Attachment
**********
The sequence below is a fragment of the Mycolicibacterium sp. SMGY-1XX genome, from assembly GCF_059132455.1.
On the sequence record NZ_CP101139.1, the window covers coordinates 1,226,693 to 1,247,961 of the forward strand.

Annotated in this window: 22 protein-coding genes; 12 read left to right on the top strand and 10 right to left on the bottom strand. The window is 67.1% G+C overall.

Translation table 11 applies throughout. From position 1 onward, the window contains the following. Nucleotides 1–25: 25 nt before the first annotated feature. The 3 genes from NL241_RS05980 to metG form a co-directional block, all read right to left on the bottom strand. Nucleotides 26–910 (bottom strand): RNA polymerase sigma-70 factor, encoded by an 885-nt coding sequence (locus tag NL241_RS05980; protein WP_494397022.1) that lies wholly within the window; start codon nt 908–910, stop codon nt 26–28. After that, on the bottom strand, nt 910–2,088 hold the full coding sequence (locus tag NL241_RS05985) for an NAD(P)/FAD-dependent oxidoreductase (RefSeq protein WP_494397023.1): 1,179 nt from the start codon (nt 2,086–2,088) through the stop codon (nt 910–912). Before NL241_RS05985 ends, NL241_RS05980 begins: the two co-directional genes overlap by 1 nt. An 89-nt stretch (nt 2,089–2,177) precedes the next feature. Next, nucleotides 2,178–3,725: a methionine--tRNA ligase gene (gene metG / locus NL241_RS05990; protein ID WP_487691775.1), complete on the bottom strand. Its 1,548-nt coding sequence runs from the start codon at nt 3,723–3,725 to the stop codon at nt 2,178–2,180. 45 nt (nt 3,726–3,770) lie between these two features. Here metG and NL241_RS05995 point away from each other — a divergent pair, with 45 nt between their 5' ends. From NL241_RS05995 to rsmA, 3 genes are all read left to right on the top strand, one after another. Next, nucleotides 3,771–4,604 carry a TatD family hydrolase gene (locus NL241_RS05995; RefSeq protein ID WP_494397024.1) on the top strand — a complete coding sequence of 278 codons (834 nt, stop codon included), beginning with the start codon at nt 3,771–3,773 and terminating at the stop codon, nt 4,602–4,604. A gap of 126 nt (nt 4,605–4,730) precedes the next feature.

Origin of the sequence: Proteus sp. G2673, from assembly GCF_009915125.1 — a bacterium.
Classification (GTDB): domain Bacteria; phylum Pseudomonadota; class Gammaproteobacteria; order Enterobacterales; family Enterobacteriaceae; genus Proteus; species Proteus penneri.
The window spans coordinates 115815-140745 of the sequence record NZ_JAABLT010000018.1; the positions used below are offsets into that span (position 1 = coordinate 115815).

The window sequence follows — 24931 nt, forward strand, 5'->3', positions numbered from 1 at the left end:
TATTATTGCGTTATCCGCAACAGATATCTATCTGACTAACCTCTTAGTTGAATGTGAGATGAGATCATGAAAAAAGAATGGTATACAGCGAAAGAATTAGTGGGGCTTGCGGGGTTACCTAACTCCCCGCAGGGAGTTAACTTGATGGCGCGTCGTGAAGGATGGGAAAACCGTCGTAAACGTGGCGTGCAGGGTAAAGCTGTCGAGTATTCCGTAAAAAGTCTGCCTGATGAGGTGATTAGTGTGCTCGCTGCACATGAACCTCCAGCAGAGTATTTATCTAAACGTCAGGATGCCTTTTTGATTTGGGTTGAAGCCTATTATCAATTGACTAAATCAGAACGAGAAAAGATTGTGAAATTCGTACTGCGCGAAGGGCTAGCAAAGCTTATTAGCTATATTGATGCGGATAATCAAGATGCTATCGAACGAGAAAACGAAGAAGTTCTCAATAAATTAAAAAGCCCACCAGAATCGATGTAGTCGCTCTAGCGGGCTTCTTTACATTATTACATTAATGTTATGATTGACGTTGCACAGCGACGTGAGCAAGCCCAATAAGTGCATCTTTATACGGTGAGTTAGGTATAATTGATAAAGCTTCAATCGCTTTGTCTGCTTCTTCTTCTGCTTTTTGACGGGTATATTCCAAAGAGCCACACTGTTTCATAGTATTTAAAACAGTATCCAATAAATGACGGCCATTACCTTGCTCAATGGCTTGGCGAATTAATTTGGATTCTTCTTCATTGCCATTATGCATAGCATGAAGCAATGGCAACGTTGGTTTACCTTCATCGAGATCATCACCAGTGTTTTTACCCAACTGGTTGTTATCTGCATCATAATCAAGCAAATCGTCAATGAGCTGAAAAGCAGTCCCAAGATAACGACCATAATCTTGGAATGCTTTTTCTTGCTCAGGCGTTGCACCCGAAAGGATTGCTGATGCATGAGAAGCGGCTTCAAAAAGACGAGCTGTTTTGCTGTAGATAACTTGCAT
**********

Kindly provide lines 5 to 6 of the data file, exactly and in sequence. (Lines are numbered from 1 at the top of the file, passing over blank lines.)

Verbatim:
Origin of the sequence: Proteus sp. G2673, from assembly GCF_009915125.1 — a bacterium.
Classification (GTDB): domain Bacteria; phylum Pseudomonadota; class Gammaproteobacteria; order Enterobacterales; family Enterobacteriaceae; genus Proteus; species Proteus penneri.